400hp saloon and hatch ditch the disguise ahead of sales kick-off next month

By Matt Bird / Monday, July 19, 2021 / Loading comments

Last month’s partial reveal confirmed a lot of the new Audi RS3’s vital statistics. Some of them were expected – the five-cylinder engine, stiffer suspension etc – others less so, with a Drift Mode on the menu alongside subtler tweaks like bespoke subframes and increased negative camber that hinted at a substantially more rewarding RS3 than the manufacturer has ever attempted before.

With some disguise still on, however, we were denied a full look at it, and that aspect is crucially important in a fast Audi. We’re not being facetious or unoriginal (much) – how many great Audis have been badly styled? From RS2 to RS6 and Quattro to R8, a perfectly pitched aesthetic has become a core part of the package.

So here are the RS3 saloon and Sportback in all their glory, the “expressive and unmistakeable” flagships of the A3 range. Certainly those fond of the subtler Audi RS won’t love what they see; even ignoring Kyalami Green, the RS3’s big bumpered look – alongside the blacked-out grille and gaping intakes – ensures it’s never going to just blend in like previous iterations might have. Wider tracks (33mm up front for both, 10mm at the rear for hatch only) feature alongside 19-inch wheels, an RS3-specific diffuser (with some weird additional mesh above) and the trademark pair of oval exhaust pipes complete the look. Plus bonus RS nerd points if you’ve noticed the new air outlet behind the front wheels.

The RS3’s interior is just as bold, and made to look more so with red and green launch cars lit up like traffic lights. Notable changes include shift lights, an RS Monitor (Renault Sport presumably can’t call dibs on that anymore), a head-up display, carbon fibre as far as the eye can see and RS sports seats. An RS Mode button on the steering wheel will be useful for when the RS Torque Rear mood takes you – though the driver must provide their own “watch this!”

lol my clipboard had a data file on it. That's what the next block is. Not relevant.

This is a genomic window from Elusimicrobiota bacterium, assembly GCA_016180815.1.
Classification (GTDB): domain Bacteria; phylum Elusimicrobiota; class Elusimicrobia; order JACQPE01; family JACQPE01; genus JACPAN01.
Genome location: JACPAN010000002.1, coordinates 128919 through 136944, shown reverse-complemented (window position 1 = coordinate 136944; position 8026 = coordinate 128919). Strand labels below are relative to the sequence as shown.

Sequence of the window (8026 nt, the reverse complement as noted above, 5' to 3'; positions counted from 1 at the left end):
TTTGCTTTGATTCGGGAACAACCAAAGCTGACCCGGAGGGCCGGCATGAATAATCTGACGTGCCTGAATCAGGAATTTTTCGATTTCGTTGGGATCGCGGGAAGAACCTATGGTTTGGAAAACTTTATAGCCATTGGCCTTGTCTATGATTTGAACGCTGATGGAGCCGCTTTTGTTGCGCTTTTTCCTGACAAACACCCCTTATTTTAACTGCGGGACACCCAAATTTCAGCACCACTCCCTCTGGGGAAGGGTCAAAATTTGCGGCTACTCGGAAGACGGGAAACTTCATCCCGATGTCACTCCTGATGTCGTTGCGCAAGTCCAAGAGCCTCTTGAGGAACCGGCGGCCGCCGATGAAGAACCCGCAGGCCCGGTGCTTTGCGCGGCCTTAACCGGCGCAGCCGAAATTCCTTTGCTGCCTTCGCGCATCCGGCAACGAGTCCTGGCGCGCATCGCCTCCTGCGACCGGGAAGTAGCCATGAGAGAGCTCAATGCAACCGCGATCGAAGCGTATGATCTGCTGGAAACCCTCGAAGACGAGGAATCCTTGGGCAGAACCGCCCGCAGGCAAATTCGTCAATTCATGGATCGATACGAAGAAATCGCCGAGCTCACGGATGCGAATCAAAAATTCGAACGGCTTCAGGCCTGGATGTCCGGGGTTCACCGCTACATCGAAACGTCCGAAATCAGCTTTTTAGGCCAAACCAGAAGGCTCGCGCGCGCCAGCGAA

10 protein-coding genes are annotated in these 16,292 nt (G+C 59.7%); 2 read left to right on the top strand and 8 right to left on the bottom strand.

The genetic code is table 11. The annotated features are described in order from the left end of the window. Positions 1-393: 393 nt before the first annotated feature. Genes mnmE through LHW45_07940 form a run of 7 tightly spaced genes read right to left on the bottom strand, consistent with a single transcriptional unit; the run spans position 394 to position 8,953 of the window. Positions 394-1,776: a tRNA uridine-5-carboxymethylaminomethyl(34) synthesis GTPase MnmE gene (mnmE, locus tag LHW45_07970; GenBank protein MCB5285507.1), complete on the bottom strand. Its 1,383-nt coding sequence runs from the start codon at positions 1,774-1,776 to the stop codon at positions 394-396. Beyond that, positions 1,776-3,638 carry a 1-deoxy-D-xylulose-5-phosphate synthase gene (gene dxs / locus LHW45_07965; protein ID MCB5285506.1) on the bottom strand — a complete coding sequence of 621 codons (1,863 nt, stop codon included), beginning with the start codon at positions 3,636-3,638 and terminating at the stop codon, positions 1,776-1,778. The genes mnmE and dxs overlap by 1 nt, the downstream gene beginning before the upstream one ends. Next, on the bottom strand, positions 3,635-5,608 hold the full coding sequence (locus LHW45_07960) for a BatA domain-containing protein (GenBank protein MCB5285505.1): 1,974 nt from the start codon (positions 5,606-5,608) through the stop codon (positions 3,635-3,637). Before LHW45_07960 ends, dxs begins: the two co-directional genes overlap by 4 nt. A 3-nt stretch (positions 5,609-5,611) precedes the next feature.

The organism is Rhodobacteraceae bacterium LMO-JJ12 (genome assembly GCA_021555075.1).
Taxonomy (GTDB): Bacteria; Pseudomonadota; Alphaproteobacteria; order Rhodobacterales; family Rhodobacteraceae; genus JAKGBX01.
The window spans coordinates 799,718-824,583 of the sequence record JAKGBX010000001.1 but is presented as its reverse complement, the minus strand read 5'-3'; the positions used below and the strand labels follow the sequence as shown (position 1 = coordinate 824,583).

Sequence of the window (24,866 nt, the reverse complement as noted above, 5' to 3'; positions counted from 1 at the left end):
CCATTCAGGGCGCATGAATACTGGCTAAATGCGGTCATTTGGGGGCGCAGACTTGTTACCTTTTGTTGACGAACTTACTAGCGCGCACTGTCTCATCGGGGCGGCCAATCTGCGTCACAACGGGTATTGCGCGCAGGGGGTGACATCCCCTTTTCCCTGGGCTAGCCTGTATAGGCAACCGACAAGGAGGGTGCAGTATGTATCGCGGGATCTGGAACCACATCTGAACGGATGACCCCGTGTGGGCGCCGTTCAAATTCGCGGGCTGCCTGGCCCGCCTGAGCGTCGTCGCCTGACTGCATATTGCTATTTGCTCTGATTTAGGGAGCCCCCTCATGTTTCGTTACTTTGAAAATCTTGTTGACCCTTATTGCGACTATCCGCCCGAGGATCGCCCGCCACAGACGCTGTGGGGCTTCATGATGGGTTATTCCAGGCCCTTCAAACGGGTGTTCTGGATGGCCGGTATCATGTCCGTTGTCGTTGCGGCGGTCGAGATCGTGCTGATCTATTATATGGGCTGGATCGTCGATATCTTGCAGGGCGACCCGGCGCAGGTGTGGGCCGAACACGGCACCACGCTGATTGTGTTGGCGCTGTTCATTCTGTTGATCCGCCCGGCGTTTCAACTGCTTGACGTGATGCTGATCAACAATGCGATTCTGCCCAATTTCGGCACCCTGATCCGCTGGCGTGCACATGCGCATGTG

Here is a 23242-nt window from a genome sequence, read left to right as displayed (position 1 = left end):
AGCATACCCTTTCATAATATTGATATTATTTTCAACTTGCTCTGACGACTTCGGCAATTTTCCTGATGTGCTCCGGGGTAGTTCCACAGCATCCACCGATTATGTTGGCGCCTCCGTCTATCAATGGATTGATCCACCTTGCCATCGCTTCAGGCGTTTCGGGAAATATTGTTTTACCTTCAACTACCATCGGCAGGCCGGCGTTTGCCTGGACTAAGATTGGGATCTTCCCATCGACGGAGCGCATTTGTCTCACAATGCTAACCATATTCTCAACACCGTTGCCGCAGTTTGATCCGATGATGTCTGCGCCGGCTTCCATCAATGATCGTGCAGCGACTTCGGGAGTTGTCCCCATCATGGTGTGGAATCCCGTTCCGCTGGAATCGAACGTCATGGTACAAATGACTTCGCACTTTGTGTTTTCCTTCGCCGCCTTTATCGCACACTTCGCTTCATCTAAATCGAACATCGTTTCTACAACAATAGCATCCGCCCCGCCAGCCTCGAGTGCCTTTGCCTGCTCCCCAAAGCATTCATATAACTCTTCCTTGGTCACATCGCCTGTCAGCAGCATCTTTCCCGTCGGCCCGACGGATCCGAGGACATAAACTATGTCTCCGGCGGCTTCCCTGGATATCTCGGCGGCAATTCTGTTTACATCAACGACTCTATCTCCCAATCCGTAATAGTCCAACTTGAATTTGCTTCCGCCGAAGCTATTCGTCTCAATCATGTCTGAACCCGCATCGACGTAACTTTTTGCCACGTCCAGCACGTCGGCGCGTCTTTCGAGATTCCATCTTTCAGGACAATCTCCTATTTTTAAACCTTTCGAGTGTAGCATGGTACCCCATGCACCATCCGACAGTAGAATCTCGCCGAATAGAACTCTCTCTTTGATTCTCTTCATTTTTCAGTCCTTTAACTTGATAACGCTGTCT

The RS3 isn’t, of course, the first premium hot hatch with a drift mode; its main rival, the Mercedes-AMG A45 S, also has a torque vectoring rear axle. Interestingly given their similarities, the Audi will significanty undercut the AMG when the RS3 goes on sale next month – the Sportback costs from £50,900, the saloon from £51,900. Although an array of trim levels – Carbon, Launch Edition, Vorsprung – and options – ceramic brakes, Matrix LED lights, Nappa leather, speed limit raise – will ensure no RS3 leaves the dealer at those RRPs, they do represent a useful saving over the ’45 adversaries. The 421hp A45 S hatch starts from £56,595, though bizarrely the CLA is cheaper – at £52,495 it’s actually perfectly pitched against the RS3 saloon.

The inevitable twin tests aren’t far away, either. Orders open from August, deliveries of the new RS3 are due before 2021 is out. Or just in time for perfect Quattro weather. Expect more details on exact UK specs soon – Kyalami Green isn’t obligatory…

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